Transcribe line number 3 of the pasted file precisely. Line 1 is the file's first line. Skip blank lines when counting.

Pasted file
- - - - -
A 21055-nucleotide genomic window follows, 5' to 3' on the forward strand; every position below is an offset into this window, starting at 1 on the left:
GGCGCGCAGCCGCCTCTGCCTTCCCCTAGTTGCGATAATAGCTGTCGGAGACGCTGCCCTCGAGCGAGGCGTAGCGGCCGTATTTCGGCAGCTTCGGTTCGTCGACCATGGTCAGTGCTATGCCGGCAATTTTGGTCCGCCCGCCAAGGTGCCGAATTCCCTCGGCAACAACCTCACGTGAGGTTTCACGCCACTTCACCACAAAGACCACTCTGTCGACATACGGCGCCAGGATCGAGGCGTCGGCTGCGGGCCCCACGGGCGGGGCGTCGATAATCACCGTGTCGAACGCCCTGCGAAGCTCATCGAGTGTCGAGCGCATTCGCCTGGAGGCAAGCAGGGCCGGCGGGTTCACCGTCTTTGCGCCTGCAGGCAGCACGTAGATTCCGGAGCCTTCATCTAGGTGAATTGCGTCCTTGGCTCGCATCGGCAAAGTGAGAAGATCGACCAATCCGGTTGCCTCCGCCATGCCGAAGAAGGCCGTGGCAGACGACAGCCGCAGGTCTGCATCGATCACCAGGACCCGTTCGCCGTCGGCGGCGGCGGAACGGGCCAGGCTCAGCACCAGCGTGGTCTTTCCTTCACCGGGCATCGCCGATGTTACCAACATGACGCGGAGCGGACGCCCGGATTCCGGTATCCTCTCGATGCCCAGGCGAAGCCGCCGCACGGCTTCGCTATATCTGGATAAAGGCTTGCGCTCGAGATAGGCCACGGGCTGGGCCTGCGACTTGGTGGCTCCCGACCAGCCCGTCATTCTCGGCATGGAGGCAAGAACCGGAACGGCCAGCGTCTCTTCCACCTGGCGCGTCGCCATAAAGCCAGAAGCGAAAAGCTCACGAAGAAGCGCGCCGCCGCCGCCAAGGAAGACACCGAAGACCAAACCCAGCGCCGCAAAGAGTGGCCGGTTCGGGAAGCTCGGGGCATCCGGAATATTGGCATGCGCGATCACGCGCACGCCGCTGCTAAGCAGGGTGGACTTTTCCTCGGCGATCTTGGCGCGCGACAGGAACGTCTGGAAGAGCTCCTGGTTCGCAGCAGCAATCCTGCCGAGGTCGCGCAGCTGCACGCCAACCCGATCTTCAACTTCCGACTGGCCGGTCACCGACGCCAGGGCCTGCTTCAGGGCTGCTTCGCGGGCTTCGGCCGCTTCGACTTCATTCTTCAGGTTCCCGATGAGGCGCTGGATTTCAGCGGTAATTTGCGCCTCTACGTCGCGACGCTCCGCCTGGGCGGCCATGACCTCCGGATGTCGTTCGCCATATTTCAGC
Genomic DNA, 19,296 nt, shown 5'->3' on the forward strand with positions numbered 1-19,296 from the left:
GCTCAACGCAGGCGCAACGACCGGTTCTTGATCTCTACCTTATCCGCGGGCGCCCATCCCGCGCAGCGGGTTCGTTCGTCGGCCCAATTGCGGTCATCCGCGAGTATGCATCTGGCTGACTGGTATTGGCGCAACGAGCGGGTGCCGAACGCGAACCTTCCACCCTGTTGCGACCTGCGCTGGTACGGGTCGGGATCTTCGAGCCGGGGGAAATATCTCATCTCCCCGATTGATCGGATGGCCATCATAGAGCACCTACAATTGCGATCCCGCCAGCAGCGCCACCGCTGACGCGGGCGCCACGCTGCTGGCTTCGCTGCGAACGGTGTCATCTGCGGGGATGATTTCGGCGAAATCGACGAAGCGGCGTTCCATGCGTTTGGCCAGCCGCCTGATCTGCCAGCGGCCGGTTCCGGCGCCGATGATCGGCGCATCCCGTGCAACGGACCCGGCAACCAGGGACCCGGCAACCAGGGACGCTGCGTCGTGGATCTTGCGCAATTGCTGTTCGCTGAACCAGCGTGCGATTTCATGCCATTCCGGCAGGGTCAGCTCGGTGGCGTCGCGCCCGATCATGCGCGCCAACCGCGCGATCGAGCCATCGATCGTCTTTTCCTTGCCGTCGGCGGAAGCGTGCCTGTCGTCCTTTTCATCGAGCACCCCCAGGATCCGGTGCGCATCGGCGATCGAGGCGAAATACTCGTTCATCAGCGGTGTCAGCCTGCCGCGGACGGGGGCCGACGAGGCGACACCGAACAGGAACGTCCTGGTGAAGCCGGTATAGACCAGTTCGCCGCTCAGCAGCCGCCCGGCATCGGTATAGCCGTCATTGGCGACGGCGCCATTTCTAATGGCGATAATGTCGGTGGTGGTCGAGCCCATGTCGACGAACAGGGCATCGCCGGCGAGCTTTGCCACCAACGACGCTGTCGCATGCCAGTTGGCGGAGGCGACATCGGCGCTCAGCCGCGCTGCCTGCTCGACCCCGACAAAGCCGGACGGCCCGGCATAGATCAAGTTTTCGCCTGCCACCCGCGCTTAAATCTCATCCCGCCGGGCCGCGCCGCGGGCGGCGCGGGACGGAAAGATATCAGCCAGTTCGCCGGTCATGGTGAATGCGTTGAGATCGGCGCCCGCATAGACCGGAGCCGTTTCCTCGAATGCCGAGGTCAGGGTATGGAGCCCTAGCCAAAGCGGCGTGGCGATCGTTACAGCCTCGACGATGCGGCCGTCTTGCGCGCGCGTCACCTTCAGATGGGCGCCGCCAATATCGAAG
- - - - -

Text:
Genomic DNA, 19,296 nt, shown 5'->3' on the forward strand with positions numbered 1-19,296 from the left: